The Jamaica government says that the homicide rate is down to just two murders a day, a 30 percent drop from the beginning of 2012. But the security improvement may not have much to do with government policy.
National Security Minister Peter Bunting said that the decrease in killings was connected to a police surge in the crime-ridden neighborhood of St. Catherine North. The security forces have imposed several 24-hour curfews in the neighborhood since the beginning of the year, most recently on April 13, preventing residents from leaving the area without police permission.
Bunting did not give the number of homicides registered so far in 2012, but the general trend seems to be that violence is decreasing on the island. In 2011, Jamaica saw its lowest annual homicide rate since 2003, while March was the least violent month registered in nearly a decade.
Bunting has said that his goal is to see Jamaica’s homicide rate drop to 12 murders per 100,000 residents. It currently stands at 41 per 100,000.
InSight Crime Analysis
The current lack of an aggressive political turf war between Jamaica’s gangs, known as “posses,” is the most likely explanation for the relative peace. Jamaica’s most powerful gangs were initially formed out of garrison constituencies: public housing communities that provide a reliable source of votes for one or other of the two main political parties. Some of Jamaica’s violence is related to political fights between these gangs, who are thought to generate violence — including attacks against the police — as a tactic to pressure the rival political party. The fight for political ground bleeds into turf wars related to the drug trade, the other primary driver of violence in Jamaica.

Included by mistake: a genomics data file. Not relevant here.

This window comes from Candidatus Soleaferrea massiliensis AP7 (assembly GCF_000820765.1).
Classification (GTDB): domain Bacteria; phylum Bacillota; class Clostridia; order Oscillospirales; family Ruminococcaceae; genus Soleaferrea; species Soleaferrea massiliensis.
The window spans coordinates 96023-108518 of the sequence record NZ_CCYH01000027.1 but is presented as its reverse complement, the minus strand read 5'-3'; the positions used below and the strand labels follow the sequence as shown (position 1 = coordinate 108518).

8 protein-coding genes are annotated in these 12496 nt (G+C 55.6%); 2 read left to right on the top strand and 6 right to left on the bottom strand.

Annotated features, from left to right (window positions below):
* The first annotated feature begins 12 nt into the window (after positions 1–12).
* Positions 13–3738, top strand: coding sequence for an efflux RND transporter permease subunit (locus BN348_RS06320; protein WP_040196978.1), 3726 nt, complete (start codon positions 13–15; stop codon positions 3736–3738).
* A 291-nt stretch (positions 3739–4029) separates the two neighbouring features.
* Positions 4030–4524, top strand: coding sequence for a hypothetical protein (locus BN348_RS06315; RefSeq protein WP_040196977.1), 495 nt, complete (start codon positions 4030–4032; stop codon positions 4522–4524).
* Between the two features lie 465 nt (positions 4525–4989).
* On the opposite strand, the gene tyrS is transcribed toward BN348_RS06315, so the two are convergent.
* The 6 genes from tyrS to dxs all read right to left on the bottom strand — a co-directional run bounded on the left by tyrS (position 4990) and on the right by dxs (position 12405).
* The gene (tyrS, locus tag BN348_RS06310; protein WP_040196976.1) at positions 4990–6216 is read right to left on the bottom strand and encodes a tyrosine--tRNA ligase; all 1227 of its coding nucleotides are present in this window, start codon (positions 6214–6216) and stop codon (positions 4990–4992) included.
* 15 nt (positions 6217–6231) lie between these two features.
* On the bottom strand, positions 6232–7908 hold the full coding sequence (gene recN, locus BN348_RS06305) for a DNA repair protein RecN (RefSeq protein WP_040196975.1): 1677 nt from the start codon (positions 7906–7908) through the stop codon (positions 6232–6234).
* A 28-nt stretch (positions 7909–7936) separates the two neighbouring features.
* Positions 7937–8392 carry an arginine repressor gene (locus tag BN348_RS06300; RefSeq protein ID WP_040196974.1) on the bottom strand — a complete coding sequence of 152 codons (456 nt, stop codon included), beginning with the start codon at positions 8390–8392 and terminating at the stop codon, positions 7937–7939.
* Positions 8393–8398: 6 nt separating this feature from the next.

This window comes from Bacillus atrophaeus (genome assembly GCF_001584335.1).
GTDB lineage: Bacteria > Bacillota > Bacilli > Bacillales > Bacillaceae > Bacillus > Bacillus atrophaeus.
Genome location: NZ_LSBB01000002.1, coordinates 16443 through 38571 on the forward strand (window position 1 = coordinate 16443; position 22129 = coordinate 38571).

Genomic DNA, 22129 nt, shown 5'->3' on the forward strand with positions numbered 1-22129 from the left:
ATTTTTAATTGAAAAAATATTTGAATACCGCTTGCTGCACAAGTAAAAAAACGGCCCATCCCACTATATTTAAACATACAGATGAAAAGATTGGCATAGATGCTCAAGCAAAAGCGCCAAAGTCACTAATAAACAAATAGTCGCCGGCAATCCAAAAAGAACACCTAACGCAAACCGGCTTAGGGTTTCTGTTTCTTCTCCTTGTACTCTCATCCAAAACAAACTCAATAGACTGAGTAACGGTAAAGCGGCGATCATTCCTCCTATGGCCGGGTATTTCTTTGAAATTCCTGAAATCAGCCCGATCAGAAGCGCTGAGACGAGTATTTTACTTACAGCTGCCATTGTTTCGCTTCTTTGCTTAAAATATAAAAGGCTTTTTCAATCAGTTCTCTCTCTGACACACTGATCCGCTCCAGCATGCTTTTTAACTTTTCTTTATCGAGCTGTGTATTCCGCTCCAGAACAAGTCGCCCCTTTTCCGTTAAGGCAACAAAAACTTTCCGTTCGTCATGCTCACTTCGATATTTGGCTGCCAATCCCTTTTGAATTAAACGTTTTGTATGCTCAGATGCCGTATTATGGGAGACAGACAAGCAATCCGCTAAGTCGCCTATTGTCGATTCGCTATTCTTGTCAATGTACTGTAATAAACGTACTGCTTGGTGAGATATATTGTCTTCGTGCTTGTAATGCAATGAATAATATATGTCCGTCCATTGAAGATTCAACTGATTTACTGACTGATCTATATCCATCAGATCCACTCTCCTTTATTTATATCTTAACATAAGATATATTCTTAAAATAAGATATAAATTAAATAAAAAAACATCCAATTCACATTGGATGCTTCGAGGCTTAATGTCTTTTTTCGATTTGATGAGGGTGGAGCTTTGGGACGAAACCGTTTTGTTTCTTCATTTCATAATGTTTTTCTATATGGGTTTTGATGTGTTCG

Along with the neighborhoods of St. Andrews and Tivoli Gardens, where the Jamaican security forces launched a violent raid in 2010 to dislodge drug lord Christopher “Dudus” Coke, St. Catherine North is Kingston’s other most notorious garrison constituency. While police have claimed some successful operations here, including one raid that Bunting said resulted in the arrests of 80 people, it’s unlikely that increased police presence in St. Catherine is responsible for the fall in homicides. This is more likely to be the continuation of a trend first observed last year under the previous government, rather than sparked by any recent policy changes.
The government of Prime Minister Portia Simpson-Miller, who has been in office since January 2012, has a couple of other proposals on the table to tackle gang violence, most of them focused on dismantling these groups’ financial networks. This includes the creation of an organized crime task force, set to launch in May, as well as proposed legislation which would allow the security forces to seize the assets of those who facilitate money laundering, including the relatives and lawyers of gang members.
Parliament has been slow to pass another bill that would make it easier for police to collect and use DNA evidence for criminal investigations. These long-term strategies will likely prove just as important for sustaining Jamaica’s apparent security gains as short-term solutions like a temporary police surge.